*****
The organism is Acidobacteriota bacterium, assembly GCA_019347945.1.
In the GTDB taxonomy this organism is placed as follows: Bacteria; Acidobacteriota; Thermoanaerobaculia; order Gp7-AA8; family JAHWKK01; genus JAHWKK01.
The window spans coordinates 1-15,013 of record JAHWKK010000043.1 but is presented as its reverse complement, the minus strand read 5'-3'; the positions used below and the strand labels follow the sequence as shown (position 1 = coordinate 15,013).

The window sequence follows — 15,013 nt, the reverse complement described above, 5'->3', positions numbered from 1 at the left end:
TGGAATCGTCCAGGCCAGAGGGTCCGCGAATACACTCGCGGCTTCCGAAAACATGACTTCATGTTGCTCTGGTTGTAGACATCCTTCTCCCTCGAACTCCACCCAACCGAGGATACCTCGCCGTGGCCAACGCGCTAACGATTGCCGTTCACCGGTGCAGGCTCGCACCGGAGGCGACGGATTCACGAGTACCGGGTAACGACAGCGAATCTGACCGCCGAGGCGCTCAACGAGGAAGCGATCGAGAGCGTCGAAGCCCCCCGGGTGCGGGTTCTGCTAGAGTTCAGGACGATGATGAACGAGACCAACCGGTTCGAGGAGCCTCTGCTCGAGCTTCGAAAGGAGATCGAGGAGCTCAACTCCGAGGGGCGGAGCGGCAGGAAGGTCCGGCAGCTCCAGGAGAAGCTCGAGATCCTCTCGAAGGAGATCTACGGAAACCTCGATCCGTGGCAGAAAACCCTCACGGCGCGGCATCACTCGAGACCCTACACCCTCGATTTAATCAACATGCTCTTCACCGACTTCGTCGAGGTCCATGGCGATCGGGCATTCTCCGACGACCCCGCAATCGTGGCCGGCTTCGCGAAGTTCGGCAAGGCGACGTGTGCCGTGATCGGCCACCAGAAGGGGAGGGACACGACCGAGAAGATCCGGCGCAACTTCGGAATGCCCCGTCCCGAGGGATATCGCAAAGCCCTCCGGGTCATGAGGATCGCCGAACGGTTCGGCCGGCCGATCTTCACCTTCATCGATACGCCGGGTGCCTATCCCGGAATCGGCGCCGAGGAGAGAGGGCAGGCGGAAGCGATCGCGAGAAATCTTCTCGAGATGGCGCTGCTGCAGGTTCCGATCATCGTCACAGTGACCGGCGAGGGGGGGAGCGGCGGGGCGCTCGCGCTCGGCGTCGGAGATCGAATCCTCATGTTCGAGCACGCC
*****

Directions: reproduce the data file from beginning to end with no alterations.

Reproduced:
The organism is Acidobacteriota bacterium, assembly GCA_019347945.1.
In the GTDB taxonomy this organism is placed as follows: Bacteria; Acidobacteriota; Thermoanaerobaculia; order Gp7-AA8; family JAHWKK01; genus JAHWKK01.
The window spans coordinates 1-15,013 of record JAHWKK010000043.1 but is presented as its reverse complement, the minus strand read 5'-3'; the positions used below and the strand labels follow the sequence as shown (position 1 = coordinate 15,013).

The window sequence follows — 15,013 nt, the reverse complement described above, 5'->3', positions numbered from 1 at the left end:
TGGAATCGTCCAGGCCAGAGGGTCCGCGAATACACTCGCGGCTTCCGAAAACATGACTTCATGTTGCTCTGGTTGTAGACATCCTTCTCCCTCGAACTCCACCCAACCGAGGATACCTCGCCGTGGCCAACGCGCTAACGATTGCCGTTCACCGGTGCAGGCTCGCACCGGAGGCGACGGATTCACGAGTACCGGGTAACGACAGCGAATCTGACCGCCGAGGCGCTCAACGAGGAAGCGATCGAGAGCGTCGAAGCCCCCCGGGTGCGGGTTCTGCTAGAGTTCAGGACGATGATGAACGAGACCAACCGGTTCGAGGAGCCTCTGCTCGAGCTTCGAAAGGAGATCGAGGAGCTCAACTCCGAGGGGCGGAGCGGCAGGAAGGTCCGGCAGCTCCAGGAGAAGCTCGAGATCCTCTCGAAGGAGATCTACGGAAACCTCGATCCGTGGCAGAAAACCCTCACGGCGCGGCATCACTCGAGACCCTACACCCTCGATTTAATCAACATGCTCTTCACCGACTTCGTCGAGGTCCATGGCGATCGGGCATTCTCCGACGACCCCGCAATCGTGGCCGGCTTCGCGAAGTTCGGCAAGGCGACGTGTGCCGTGATCGGCCACCAGAAGGGGAGGGACACGACCGAGAAGATCCGGCGCAACTTCGGAATGCCCCGTCCCGAGGGATATCGCAAAGCCCTCCGGGTCATGAGGATCGCCGAACGGTTCGGCCGGCCGATCTTCACCTTCATCGATACGCCGGGTGCCTATCCCGGAATCGGCGCCGAGGAGAGAGGGCAGGCGGAAGCGATCGCGAGAAATCTTCTCGAGATGGCGCTGCTGCAGGTTCCGATCATCGTCACAGTGACCGGCGAGGGGGGGAGCGGCGGGGCGCTCGCGCTCGGCGTCGGAGATCGAATCCTCATGTTCGAGCACGCC